Science, Tech & Environment

Awestruck viewers watch total eclipse sweep across US

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A multiple-exposure image shows the solar eclipse as it creates the effect of a diamond ring at totality as seen from Clingmans Dome, which at 6,643 feet is the highest point in Great Smoky Mountains National Park, Tennessee, August 21, 2017.

Credit:

Jonathan Ernst/Reuters

Whoops, cheers and cries of astonishment swept across the country today as the first total solar eclipse in nearly 40 years was seen from the United States.

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“That was the most extraordinary experience. I was flabbergasted,” said John Llewellyn of Boise, who watched the eclipse in Cascade, Idaho.

“We always assume the sun is going to be shining, and suddenly the sun is gone. ... I can understand how the ancients thought that it had been eaten by a great space monster.”

Eclipse chasers and amateur star watchers alike converged in cities along the path of totality, a 70-mile wide swath cutting through 14 US states.

Festivals, rooftop parties, weddings, camping trips and astronomy meet-ups popped up nationwide for what NASA expected to be the most heavily photographed and documented eclipse in modern times.

Llewellyn watched the eclipse in Cascade, with a few hundred people gathered at a viewing event organized by Northwest Nazarene University.

Ari Daniel, NOVA digital producer and frequent contributor to The World, was also there.   

“I was totally unprepared, and I’ve been reporting on this for the past couple of months,” Daniel said.  

projected image of the eclipse

 A team from Northwest Nazerene University use a telescope to project an image of the sun onto a piece of paper inside a cardboard box.  

Credit:

Ari Daniel 

“There is nothing that comes close to being able to see this glowing ring of light in the sky. ... It was breathtakingly beautiful.”

Daniel reported no traffic jams and perfect visibility for the celestial event in Cascade.

He describes the suspense that mounted during the countdown to totality, when the moon would completely cover the sun.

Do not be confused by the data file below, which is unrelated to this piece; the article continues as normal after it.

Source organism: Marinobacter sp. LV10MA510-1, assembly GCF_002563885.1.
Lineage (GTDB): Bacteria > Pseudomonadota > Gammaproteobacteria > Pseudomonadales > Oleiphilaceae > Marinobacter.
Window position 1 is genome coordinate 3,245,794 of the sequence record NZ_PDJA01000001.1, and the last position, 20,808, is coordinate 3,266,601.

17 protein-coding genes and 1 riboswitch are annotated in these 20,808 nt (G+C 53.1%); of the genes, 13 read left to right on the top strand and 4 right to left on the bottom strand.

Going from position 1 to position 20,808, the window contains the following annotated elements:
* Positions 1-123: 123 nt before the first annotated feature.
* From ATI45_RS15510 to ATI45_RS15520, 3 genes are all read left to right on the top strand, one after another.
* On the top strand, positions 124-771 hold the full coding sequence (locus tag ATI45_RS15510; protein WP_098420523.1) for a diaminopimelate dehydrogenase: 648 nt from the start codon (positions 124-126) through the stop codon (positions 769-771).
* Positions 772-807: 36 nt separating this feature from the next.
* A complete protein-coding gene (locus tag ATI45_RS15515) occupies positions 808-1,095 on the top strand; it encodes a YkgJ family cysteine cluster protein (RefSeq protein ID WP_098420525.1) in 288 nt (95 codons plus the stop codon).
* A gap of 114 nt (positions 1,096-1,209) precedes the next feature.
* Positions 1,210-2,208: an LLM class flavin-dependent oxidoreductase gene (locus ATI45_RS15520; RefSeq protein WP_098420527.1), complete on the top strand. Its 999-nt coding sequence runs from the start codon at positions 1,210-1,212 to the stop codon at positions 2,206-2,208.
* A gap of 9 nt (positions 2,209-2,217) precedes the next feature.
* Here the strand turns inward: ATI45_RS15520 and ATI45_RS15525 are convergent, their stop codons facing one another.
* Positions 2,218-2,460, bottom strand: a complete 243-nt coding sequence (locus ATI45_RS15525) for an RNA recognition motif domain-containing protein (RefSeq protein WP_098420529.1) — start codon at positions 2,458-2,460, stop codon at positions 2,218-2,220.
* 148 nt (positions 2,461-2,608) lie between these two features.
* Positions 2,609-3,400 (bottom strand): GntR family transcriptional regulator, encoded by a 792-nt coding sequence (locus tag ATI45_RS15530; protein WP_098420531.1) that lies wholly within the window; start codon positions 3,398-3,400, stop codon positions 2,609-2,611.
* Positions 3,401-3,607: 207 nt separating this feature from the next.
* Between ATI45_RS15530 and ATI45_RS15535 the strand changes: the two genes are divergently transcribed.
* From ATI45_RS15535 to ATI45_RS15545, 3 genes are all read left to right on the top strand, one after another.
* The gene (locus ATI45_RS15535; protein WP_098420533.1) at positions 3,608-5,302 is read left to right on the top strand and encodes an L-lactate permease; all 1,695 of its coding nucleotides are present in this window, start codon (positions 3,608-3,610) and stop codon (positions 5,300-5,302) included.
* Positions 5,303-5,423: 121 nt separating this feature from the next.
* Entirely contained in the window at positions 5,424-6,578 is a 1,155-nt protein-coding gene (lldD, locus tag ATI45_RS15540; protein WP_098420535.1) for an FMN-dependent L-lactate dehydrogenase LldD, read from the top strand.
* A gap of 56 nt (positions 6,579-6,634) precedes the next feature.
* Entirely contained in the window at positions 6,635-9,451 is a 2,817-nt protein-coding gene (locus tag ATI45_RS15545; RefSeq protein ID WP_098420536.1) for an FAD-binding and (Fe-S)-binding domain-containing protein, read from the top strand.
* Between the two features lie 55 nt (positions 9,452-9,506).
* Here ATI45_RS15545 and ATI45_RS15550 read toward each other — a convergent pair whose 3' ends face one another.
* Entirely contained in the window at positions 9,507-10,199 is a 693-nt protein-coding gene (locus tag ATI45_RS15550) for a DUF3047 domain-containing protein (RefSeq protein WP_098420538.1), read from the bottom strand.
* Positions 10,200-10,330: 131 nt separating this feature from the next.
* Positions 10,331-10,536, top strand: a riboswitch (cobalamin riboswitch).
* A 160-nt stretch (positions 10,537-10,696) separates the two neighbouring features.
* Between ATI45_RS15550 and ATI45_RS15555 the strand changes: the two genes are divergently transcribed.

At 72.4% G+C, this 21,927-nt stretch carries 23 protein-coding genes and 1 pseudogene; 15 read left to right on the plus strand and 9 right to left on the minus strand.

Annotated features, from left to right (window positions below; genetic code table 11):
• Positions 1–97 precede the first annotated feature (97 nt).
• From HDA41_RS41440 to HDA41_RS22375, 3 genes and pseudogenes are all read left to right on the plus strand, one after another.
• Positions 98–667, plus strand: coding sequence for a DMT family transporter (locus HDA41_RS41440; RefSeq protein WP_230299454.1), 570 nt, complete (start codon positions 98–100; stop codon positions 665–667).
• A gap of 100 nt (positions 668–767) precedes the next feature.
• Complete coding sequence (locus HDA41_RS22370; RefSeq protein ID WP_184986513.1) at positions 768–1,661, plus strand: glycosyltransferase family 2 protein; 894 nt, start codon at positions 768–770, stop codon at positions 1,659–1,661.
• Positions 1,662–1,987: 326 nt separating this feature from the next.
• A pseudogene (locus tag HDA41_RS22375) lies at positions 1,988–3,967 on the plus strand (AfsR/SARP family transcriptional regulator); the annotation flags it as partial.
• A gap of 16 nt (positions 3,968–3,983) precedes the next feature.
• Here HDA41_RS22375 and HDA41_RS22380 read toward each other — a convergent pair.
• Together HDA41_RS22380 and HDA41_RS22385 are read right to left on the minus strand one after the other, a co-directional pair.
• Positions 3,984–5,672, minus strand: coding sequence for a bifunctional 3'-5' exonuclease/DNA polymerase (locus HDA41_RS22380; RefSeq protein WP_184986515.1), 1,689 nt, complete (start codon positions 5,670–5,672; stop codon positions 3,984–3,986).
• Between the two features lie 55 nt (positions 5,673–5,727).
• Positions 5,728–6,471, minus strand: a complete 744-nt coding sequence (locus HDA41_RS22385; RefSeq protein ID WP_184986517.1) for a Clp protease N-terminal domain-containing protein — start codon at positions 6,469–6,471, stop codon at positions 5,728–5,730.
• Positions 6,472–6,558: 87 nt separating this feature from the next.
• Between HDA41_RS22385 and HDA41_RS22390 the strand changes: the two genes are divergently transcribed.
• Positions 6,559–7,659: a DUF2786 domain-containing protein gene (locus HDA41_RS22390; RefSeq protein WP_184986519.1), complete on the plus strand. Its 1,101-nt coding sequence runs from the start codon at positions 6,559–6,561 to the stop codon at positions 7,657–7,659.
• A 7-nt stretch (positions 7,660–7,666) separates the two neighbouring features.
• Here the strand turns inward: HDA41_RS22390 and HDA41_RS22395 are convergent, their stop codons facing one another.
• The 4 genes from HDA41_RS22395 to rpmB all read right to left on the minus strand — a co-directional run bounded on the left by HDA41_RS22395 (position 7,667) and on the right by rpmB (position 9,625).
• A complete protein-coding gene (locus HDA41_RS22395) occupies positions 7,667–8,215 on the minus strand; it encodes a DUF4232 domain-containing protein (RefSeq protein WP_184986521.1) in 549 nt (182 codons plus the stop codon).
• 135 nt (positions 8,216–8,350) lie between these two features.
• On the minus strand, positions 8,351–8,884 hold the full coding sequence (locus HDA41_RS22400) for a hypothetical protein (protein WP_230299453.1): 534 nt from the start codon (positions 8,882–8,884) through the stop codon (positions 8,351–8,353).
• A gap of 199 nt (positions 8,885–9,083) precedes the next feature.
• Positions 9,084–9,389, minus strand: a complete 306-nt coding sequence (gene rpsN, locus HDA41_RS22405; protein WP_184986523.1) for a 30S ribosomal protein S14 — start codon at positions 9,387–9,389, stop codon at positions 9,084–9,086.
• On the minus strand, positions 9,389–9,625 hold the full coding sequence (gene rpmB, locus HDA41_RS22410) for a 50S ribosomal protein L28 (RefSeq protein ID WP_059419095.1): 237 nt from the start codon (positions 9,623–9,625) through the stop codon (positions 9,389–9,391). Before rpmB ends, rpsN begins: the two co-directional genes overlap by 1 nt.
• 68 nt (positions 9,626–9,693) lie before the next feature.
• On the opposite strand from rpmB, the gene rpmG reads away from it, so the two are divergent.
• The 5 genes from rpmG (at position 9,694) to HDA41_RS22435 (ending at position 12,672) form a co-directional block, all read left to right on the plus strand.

“When it was announced that we could take the eclipse glasses off there was a cry from the crowd that went up when we looked into the sky — everyone was very excited,” Daniel said. 

Emotional sky-gazers stood transfixed across the country during the first eclipse to sweep the continent coast-to-coast in nearly a century.

Oregon was the first US state to experience the total eclipse just after 1:15 ET. It lasted for roughly 90 minutes, ending in Charleston, South Carolina.

people watching the eclipse

Science journalist Ari Daniel watches the eclipse with family in Cascade, Idaho. 

Credit:

Phil Braun

“It brings into focus our infinitesimally small place in the universe,” said Sandra Cuneo from Los Angeles. “For just two minutes, you forget perhaps the quotidian life and see for a moment the infinite universe.”

A life-long dream fulfilled

For one woman, watching Monday’s eclipse fulfilled a lifelong dream.

Kathy Shrout had been waiting for the eclipse for more than 50 years, after learning about it as a 10-year-old girl in Kentucky.

Despite anticipation that’s been building for decades, Shrout said the eclipse exceeded her expectations.

“It was magnificent. I’ve never seen anything like it in my life,” said Shrout, who watched the eclipse with her family in Sweetwater, Tennessee.

Shrout spotted the so-called “diamond ring” effect, crescent-shaped shadows on the ground, and “Bailey’s beads,” bright spots of light protruding from valleys in the moon.

What struck her the most, however, were the Earth-bound effects of the eclipse: midday darkness, crickets chirping and the awestruck silence of a huge crowd.  

“You could have heard a pin drop, it was so quiet in this crowd of people,” Shrout said. “It was beautiful.”

Now that this eclipse is over, Shrout is marking her calendar for the next US eclipse on April 8, 2024.

“It just makes me want to go see the next one,” Shrout said. “I’ve already got the date memorized.” 

Agence France-Presse contributed to this story.